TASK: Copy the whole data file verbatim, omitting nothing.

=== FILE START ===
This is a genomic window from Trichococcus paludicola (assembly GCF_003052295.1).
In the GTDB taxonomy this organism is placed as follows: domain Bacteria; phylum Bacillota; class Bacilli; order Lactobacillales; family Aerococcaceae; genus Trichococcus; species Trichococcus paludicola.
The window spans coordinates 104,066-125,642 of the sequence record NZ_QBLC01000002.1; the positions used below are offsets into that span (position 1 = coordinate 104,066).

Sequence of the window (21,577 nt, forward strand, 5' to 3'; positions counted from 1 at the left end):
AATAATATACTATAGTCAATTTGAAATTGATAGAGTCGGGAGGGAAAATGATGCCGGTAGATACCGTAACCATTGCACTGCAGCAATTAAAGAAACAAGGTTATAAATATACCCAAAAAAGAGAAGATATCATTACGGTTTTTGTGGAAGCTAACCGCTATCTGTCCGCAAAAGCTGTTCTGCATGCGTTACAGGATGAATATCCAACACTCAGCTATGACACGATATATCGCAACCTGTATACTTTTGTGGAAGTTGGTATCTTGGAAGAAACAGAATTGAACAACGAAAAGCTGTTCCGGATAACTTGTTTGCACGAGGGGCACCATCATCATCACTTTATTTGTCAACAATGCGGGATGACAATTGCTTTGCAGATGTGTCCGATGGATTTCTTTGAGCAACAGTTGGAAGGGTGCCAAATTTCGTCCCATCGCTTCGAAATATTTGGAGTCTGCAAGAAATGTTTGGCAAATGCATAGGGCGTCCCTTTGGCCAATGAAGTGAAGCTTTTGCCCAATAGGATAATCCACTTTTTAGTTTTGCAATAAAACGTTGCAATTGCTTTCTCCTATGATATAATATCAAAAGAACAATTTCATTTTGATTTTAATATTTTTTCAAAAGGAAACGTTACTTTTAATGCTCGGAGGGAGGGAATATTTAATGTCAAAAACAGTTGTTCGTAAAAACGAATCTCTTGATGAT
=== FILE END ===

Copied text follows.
This is a genomic window from Trichococcus paludicola (assembly GCF_003052295.1).
In the GTDB taxonomy this organism is placed as follows: domain Bacteria; phylum Bacillota; class Bacilli; order Lactobacillales; family Aerococcaceae; genus Trichococcus; species Trichococcus paludicola.
The window spans coordinates 104,066-125,642 of the sequence record NZ_QBLC01000002.1; the positions used below are offsets into that span (position 1 = coordinate 104,066).

Sequence of the window (21,577 nt, forward strand, 5' to 3'; positions counted from 1 at the left end):
AATAATATACTATAGTCAATTTGAAATTGATAGAGTCGGGAGGGAAAATGATGCCGGTAGATACCGTAACCATTGCACTGCAGCAATTAAAGAAACAAGGTTATAAATATACCCAAAAAAGAGAAGATATCATTACGGTTTTTGTGGAAGCTAACCGCTATCTGTCCGCAAAAGCTGTTCTGCATGCGTTACAGGATGAATATCCAACACTCAGCTATGACACGATATATCGCAACCTGTATACTTTTGTGGAAGTTGGTATCTTGGAAGAAACAGAATTGAACAACGAAAAGCTGTTCCGGATAACTTGTTTGCACGAGGGGCACCATCATCATCACTTTATTTGTCAACAATGCGGGATGACAATTGCTTTGCAGATGTGTCCGATGGATTTCTTTGAGCAACAGTTGGAAGGGTGCCAAATTTCGTCCCATCGCTTCGAAATATTTGGAGTCTGCAAGAAATGTTTGGCAAATGCATAGGGCGTCCCTTTGGCCAATGAAGTGAAGCTTTTGCCCAATAGGATAATCCACTTTTTAGTTTTGCAATAAAACGTTGCAATTGCTTTCTCCTATGATATAATATCAAAAGAACAATTTCATTTTGATTTTAATATTTTTTCAAAAGGAAACGTTACTTTTAATGCTCGGAGGGAGGGAATATTTAATGTCAAAAACAGTTGTTCGTAAAAACGAATCTCTTGATGAT